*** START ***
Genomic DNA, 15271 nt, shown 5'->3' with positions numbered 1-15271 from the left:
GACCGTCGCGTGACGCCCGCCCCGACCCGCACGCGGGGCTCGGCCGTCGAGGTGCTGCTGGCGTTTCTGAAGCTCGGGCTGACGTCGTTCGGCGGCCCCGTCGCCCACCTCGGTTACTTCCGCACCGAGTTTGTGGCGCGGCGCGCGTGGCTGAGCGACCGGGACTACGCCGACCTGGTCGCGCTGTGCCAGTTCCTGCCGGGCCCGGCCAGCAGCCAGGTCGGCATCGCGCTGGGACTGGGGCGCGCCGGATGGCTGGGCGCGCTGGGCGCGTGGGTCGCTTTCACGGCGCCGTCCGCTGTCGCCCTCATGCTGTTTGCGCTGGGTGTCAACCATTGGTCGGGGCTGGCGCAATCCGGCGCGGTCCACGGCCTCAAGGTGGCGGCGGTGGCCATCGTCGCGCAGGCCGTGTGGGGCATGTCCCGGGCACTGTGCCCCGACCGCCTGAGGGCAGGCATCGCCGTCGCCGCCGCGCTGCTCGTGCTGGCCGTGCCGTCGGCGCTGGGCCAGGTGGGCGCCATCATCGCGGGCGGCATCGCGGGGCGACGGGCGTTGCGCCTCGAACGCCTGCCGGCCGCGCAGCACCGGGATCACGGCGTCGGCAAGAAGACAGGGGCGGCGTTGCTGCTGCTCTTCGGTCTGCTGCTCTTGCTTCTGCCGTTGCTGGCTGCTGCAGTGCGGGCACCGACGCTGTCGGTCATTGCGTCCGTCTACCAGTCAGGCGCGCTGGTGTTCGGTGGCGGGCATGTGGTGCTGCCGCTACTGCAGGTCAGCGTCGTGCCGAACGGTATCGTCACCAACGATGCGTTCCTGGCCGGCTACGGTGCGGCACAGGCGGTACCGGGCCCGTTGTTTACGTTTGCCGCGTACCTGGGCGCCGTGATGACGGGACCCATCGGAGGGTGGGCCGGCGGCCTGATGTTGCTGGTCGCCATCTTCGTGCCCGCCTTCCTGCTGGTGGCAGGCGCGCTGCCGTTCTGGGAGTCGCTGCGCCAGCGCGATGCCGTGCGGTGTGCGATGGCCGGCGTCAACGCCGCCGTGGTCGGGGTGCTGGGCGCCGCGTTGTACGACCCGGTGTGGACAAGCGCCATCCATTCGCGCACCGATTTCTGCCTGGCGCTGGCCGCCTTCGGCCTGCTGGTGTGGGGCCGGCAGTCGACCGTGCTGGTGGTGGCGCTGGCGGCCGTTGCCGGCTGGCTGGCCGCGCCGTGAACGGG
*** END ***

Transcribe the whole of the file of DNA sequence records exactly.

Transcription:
Genomic DNA, 15271 nt, shown 5'->3' with positions numbered 1-15271 from the left:
GACCGTCGCGTGACGCCCGCCCCGACCCGCACGCGGGGCTCGGCCGTCGAGGTGCTGCTGGCGTTTCTGAAGCTCGGGCTGACGTCGTTCGGCGGCCCCGTCGCCCACCTCGGTTACTTCCGCACCGAGTTTGTGGCGCGGCGCGCGTGGCTGAGCGACCGGGACTACGCCGACCTGGTCGCGCTGTGCCAGTTCCTGCCGGGCCCGGCCAGCAGCCAGGTCGGCATCGCGCTGGGACTGGGGCGCGCCGGATGGCTGGGCGCGCTGGGCGCGTGGGTCGCTTTCACGGCGCCGTCCGCTGTCGCCCTCATGCTGTTTGCGCTGGGTGTCAACCATTGGTCGGGGCTGGCGCAATCCGGCGCGGTCCACGGCCTCAAGGTGGCGGCGGTGGCCATCGTCGCGCAGGCCGTGTGGGGCATGTCCCGGGCACTGTGCCCCGACCGCCTGAGGGCAGGCATCGCCGTCGCCGCCGCGCTGCTCGTGCTGGCCGTGCCGTCGGCGCTGGGCCAGGTGGGCGCCATCATCGCGGGCGGCATCGCGGGGCGACGGGCGTTGCGCCTCGAACGCCTGCCGGCCGCGCAGCACCGGGATCACGGCGTCGGCAAGAAGACAGGGGCGGCGTTGCTGCTGCTCTTCGGTCTGCTGCTCTTGCTTCTGCCGTTGCTGGCTGCTGCAGTGCGGGCACCGACGCTGTCGGTCATTGCGTCCGTCTACCAGTCAGGCGCGCTGGTGTTCGGTGGCGGGCATGTGGTGCTGCCGCTACTGCAGGTCAGCGTCGTGCCGAACGGTATCGTCACCAACGATGCGTTCCTGGCCGGCTACGGTGCGGCACAGGCGGTACCGGGCCCGTTGTTTACGTTTGCCGCGTACCTGGGCGCCGTGATGACGGGACCCATCGGAGGGTGGGCCGGCGGCCTGATGTTGCTGGTCGCCATCTTCGTGCCCGCCTTCCTGCTGGTGGCAGGCGCGCTGCCGTTCTGGGAGTCGCTGCGCCAGCGCGATGCCGTGCGGTGTGCGATGGCCGGCGTCAACGCCGCCGTGGTCGGGGTGCTGGGCGCCGCGTTGTACGACCCGGTGTGGACAAGCGCCATCCATTCGCGCACCGATTTCTGCCTGGCGCTGGCCGCCTTCGGCCTGCTGGTGTGGGGCCGGCAGTCGACCGTGCTGGTGGTGGCGCTGGCGGCCGTTGCCGGCTGGCTGGCCGCGCCGTGAACGGG